Veteran Winners (And Losers) Of The NFL Draft

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Veterans who didn't look half bad before the NFL Draft suddenly look worlds worse. Guys who hardly raised an eyebrow among fantasy drafters before the draft now look pretty good -- even appealing.

Below is a look at veterans whose fantasy prospects improved with their teams' draft picks, and players who appear less draftable -- or not draftable at all -- following the chaos of the NFL Draft.

Winners

James Conner (ARI)
Conner emerged from the draft without any new competition for touches in an Arizona backfield that has proven incredibly valuable for fantasy purposes. Eno Benjamin truthers might take exception to this as they adjust their tinfoil hats. So be it.

With the Cardinals passing on early-round backs and Chase Edmonds in Miami, Conner is set up for a healthy workload, just as he had during some heady stretches in 2021. Conner, with Edmonds sidelined from Week 9-14, led all NFL backs in team share of high-value touches (touches inside the 10-yard line plus receptions). Conner notched a 95 percent high-value target rate with Edmonds out. Jonathan Taylor was the only running back to score more fantasy points than Conner during that glorious run.

Conner and Edmonds combined for 328 expected fantasy points in 2021, with Conner notching the third-most fantasy points over expected among running backs. Kyler Murray’s backfield is one to target for fantasy managers who enjoy maximizing fantasy points.

Zach Wilson (NYJ)
The Jets front office did that thing where they converted six tons of draft capital into impact players that will leave no excuse for Zach Wilson in his all-important sophomore year. Getting the superb Garrett Wilson in the first round and the explosive Breece Hall in the third round -- to go along with TE Jeremy Ruckert -- loads up a Gang Green offense that will also feature Elijah Moore, Corey Davis, and the weirdly dominant Braxton Berrios.

I only put Wilson in the “winners” category because his offense got a needed influx of talented playmakers. There is, however, no reason to believe Wilson can make the most of that talent injection. He showed absolutely nothing as a rookie, and the Jets’ only success in 2021 came when Wilson was sidelined or when the team could hide their overwhelmed QB with a heavy dose of the run game.

No quarterback in 2021 had a lower composite expected points added (EPA) per play and completion rate over expected (CPOE) than Wilson. Even Sam Darnold was markedly better. Wilson’s dismal 38.6 percent success rate was the lowest in the league, well below fellow rookie Trevor Lawrence, who was also objectively awful.

The Jets will probably be content to operate a grinding, conservative offense designed to win games 17-14 rather than let Wilson loose with his new cast of big-time pass catchers. If you don’t believe me, consider the Jets had a 42 percent pass rate in their two late-season wins with Wilson at the helm (against Houston in Week 12 and Jacksonville in Week 16). Their pass rate fell to 37 percent when they had the lead in those games. Bleak, I know.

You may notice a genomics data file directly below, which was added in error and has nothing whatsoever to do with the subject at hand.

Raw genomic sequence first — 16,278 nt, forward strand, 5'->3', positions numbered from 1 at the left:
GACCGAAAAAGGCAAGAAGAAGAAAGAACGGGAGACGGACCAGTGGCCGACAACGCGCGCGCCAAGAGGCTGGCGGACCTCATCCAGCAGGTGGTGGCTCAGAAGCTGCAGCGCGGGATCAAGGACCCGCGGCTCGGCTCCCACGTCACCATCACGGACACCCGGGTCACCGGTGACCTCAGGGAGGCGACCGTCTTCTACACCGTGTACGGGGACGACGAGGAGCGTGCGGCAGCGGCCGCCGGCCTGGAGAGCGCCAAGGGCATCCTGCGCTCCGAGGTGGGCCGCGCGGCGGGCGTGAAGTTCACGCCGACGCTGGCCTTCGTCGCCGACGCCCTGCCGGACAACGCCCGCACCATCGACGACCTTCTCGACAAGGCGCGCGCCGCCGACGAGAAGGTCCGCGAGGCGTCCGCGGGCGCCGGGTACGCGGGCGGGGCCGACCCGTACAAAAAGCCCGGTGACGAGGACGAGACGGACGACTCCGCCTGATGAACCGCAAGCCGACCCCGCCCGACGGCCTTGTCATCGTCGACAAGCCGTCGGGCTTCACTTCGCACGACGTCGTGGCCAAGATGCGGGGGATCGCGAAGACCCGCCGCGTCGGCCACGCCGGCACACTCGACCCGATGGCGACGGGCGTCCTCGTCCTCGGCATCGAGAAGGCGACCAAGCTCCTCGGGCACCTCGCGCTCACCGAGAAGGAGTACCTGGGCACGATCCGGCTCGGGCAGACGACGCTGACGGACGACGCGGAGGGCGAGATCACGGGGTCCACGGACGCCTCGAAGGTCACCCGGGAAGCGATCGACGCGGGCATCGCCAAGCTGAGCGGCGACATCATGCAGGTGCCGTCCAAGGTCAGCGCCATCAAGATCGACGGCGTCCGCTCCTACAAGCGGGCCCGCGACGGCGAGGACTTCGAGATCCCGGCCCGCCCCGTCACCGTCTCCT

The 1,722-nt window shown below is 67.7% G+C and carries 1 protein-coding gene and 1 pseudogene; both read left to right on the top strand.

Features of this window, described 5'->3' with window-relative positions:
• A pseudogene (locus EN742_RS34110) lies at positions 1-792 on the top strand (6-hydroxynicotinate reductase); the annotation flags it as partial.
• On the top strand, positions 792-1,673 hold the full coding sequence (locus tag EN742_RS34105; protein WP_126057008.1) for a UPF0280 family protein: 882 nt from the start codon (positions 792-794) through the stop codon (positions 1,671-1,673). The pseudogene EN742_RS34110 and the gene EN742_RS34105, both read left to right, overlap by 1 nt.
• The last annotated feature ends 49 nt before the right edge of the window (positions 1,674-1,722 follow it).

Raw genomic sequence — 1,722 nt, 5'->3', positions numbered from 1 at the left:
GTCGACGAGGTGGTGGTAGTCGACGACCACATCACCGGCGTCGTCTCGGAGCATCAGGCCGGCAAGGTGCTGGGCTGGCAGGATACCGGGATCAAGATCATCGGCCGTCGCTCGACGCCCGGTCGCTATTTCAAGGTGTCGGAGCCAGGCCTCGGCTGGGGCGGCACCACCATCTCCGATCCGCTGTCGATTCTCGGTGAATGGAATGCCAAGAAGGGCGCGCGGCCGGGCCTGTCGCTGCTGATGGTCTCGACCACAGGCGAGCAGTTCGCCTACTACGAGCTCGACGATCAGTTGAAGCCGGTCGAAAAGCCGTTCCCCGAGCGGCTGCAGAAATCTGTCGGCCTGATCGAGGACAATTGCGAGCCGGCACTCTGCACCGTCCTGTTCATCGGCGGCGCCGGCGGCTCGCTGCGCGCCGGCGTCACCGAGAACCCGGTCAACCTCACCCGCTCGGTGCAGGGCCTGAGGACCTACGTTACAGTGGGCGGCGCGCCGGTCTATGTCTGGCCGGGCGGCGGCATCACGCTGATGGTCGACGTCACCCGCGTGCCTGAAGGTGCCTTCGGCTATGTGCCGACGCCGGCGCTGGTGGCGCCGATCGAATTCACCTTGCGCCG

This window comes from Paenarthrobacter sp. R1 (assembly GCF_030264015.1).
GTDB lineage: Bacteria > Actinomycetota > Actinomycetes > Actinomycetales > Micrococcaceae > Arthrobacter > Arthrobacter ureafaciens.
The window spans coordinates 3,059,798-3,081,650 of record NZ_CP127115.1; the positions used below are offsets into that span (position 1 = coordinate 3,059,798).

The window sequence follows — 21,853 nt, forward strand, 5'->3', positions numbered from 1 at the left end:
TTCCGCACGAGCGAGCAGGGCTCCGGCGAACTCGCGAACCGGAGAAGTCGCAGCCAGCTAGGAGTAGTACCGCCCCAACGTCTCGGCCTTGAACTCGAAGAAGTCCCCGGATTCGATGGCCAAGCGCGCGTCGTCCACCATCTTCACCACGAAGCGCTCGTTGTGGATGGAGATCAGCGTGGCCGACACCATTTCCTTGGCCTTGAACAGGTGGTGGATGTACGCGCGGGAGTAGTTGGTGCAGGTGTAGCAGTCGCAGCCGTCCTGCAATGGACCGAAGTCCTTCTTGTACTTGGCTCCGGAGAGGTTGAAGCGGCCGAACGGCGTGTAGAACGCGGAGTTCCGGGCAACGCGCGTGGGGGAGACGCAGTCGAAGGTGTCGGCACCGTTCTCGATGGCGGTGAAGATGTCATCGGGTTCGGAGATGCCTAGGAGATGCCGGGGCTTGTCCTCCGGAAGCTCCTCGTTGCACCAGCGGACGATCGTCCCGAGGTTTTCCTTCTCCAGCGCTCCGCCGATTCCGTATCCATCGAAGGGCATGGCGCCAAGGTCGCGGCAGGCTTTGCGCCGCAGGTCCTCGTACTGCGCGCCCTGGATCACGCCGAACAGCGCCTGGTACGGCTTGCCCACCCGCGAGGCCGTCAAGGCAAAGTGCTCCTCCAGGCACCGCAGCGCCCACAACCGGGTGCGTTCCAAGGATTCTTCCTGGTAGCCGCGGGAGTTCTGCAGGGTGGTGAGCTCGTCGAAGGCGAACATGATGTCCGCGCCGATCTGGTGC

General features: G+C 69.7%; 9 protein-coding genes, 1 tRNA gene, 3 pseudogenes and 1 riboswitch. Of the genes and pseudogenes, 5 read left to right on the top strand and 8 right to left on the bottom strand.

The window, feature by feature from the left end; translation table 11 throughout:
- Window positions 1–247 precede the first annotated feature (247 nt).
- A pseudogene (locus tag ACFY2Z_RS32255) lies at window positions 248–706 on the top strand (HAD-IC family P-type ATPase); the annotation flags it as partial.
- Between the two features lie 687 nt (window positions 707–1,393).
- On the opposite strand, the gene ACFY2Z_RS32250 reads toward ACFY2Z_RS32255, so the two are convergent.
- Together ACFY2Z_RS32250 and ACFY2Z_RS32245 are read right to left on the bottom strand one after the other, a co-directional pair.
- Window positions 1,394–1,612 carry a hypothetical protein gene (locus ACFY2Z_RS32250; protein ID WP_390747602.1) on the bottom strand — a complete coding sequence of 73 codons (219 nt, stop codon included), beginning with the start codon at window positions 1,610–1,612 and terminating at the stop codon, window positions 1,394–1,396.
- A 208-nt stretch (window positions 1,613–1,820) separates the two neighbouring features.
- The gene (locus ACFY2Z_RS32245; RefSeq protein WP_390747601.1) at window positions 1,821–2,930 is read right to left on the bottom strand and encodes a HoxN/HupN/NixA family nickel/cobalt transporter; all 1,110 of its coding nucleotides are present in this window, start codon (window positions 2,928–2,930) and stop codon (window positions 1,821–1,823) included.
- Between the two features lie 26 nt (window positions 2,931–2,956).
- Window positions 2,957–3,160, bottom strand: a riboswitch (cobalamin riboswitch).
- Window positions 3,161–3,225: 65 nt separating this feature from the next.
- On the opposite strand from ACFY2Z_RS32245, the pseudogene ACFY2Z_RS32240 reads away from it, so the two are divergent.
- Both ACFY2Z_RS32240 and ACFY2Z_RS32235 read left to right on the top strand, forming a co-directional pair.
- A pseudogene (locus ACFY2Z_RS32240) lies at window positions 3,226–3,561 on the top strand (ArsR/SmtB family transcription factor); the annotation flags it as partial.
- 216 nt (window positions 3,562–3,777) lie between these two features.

Wilson is only a draft winner in a technical sense.

Jameis Winston (NO)
The hope, with the Saints using a first rounder on Ohio State WR Chris Olave, is that the team is willing to let Winston run something more fantasy friendly than the hyper-conservative short-area passing game they operated in 2021.

Olave’s presence opposite a (hopefully) healthy Michael Thomas will give Winston far superior options than what he had last season, which was one of the league’s worst wide receiver groups.

Here’s to hoping the Saints know how good Winston was last season on his rare downfield opportunities. The team’s lone downfield burner, Deonte Harty -- the wideout formerly known as Deonte Harris -- caught 12 of his 16 targets from Winston for 14.9 yards per pop, per Sharp Football Analysis’ Rich Hribar.

Winston since 2018 has the league’s fifth-highest expected points added (EPA) per pass attempt of more than 30 yards. The selection of Olave and the return of Thomas should open up more fantasy-friendly chances for the former gunslinger.

Michael Pittman (IND)
The Colts’ second-round selection of Alec Pierce -- an expert field stretcher and downfield weapon for Desmond Ridder at Cincinnati -- is a decidedly positive development for Pittman, the Colts’ unquestioned alpha receiver headed into 2022.

Pierce’s explosive downfield ability should (mostly) prevent opposing secondaries from clamping down on Pittman as the team’s lone threatening pass catcher. Pierce’s speed pushing safeties deeper and (maybe) stopping teams from shading coverage toward Pittman should allow Pittman to exploit more favorable matchups. Pierce, in other words, is a massive upgrade on T.Y. Hilton, who didn’t exactly strike fear into the hearts of opposing defenders last season.

From Week 8-18 last season, Pittman commanded a target on 27 percent of his pass routes, the 16th highest rate in the NFL over the stretch. He should be able to convert that sort of opportunity into more efficient fantasy production with Indy’s QB upgrade and Pierce’s addition to the lineup.